News / Africa

    Researchers Seek to Show Kenyan Farmers Benefits of Potatoes Over Maize

    Victor Otazu, a aeroponic specialist with the International Potato Center, tends to some aeroponic potato plants in Nairobi, Kenya
    Victor Otazu, a aeroponic specialist with the International Potato Center, tends to some aeroponic potato plants in Nairobi, Kenya

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    Kenyans love to eat maize. It's the country's favorite food. But researchers at the Kenya Agricultural Research Institute are looking for ways to change that.

    Is this what's in Kenya's future -- plants grown without soil, and in this case not maize, but the humble potato?

    Researchers from the Peru-based International Potato Center and the Kenya Agricultural Research Institute are conducting experiments on harvesting seeds from potato plants grown using aeroponic technology.

    Seeds are germinated in the laboratory. The seedlings are then fixed into holes cut out of Styrofoam sheets. And then after the seeds are developed further, they are harvested and distributed to farmers.

    Soil often contains bacteria and other microorganisms harmful to potato plants. And seeds infected with viruses produce low potato yields.

    "[With] aeroponic seed, we were able to produce 40 tons [of potatoes] per hectare," said Victor Otazu, a aeroponic specialist with the International Potato Center.  "Now, the farmers' seed only yields eight to 10 tons per hectare, so you can see the difference in yield production. If we are able to produce enough seed for all farmers we would be producing a lot of potatoes for Kenya."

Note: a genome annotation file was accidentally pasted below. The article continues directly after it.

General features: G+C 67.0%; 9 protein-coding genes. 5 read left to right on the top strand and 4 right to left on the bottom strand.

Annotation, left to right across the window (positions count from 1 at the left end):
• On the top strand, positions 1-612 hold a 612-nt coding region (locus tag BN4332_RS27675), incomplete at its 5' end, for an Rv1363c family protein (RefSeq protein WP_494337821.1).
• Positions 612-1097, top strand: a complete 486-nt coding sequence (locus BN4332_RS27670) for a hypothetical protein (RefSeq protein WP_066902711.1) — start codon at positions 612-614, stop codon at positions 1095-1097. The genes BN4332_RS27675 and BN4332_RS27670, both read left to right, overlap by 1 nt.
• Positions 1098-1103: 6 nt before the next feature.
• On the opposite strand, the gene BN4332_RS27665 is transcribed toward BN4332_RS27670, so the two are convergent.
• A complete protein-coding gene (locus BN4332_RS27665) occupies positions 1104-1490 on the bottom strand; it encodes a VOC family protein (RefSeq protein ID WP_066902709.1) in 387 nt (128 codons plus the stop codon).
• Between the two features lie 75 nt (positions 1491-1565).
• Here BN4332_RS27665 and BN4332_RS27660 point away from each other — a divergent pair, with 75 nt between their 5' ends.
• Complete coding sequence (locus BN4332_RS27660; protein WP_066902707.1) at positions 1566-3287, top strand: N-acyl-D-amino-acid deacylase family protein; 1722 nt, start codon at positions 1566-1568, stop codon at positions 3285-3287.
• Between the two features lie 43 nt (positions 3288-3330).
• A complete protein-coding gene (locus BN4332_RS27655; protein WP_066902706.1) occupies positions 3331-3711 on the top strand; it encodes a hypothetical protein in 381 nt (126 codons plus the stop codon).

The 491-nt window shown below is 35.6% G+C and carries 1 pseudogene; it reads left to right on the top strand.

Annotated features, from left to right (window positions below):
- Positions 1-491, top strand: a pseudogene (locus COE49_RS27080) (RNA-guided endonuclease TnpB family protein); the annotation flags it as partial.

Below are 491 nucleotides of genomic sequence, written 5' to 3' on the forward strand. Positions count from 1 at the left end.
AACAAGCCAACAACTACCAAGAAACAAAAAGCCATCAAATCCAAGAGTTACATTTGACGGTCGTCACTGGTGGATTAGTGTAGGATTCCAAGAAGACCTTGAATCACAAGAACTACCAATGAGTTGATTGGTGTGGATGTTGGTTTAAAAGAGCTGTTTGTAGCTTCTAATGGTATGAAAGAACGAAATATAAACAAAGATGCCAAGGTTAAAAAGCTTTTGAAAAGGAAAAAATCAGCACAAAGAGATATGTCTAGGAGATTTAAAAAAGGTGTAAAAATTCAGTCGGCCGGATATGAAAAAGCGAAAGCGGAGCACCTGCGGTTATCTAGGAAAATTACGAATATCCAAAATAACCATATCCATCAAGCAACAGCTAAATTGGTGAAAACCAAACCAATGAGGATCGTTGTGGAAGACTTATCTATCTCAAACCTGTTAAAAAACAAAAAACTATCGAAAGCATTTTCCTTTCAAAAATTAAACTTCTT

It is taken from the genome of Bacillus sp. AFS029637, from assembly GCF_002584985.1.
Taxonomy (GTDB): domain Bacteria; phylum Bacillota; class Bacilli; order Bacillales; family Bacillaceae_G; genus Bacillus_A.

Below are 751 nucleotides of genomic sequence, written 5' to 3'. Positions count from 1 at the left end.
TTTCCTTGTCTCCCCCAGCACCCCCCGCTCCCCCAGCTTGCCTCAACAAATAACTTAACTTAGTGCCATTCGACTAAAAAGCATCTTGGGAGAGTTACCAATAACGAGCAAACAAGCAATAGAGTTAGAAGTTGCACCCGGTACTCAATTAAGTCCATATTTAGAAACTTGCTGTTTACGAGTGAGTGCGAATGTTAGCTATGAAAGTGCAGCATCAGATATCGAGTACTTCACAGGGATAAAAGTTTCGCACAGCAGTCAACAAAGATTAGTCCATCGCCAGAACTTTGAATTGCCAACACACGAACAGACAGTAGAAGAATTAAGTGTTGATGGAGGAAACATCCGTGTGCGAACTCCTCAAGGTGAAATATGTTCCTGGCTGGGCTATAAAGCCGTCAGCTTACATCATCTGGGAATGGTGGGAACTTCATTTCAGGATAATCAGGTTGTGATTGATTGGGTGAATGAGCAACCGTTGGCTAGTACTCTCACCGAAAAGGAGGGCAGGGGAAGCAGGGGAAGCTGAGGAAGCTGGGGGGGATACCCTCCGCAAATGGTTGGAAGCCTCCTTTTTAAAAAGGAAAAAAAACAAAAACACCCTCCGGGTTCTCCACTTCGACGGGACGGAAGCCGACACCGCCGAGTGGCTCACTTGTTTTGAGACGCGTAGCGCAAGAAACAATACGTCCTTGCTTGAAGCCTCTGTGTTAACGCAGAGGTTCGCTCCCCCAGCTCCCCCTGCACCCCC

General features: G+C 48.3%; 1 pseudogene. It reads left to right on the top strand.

Maize has been Kenya's staple crop for ages. The researchers say that potatoes grown from the superior seeds of aeroponic technology could replace maize as Kenya's staple crop, and help to protect the country from droughts.

    "I think we have relied on maize for a long time, us Kenyans," explained
    Researcher Miriam Mbiyu.  "Bear in mind that potato is a short crop, it runs only for three months, and maize runs for the shortest five months and others, eight months, seven months. So we are trying to encourage farmers to get into this, at least to boost up our economy."

    Farmer Derek Roulston likes the idea.

    "If you have difficulty in drought, generally you will harvest something from potatoes, and it is very unlikely that you would get a complete crop failure, whereas with maize, in the last few weeks of production is when most of the yield is produced and it is more I would say drought-prone than potato crops," noted Roulston.

    But that might be a tough sell. For many Kenyans, their number one comfort food is a polenta-like dish called ugali, made from maize meal. Another favorite dish, a stew of maize and beans called githeri, is equally central to the Kenyan diet.

    A quick survey on the streets of the capital Nairobi bears this out.

    MAN1: "Normally I consume the normal food of an African - that is maize, githeri, beans, meat."
    MAN2: "Myself, I consume maize. As you can see, I am very strong. So it is only maize.
    WOMAN: "I consume ugali. Yes. I consume ugali, I consume githeri. I am a Kikuyu so you see, maize will always be part of my life."
    MAN3: "Personally I have been thinking it is high time for Kenyans to change. Me, I come from Vihiga District where potatoes are gaining momentum. So many people are switching - so many people are planting potatoes."

    The aeroponic experiments are expected to be concluded in a year. Researchers say they aim to set up aeroponic units in other parts of the country, and to urge farmers to grow more potatoes and Kenyans to eat them.

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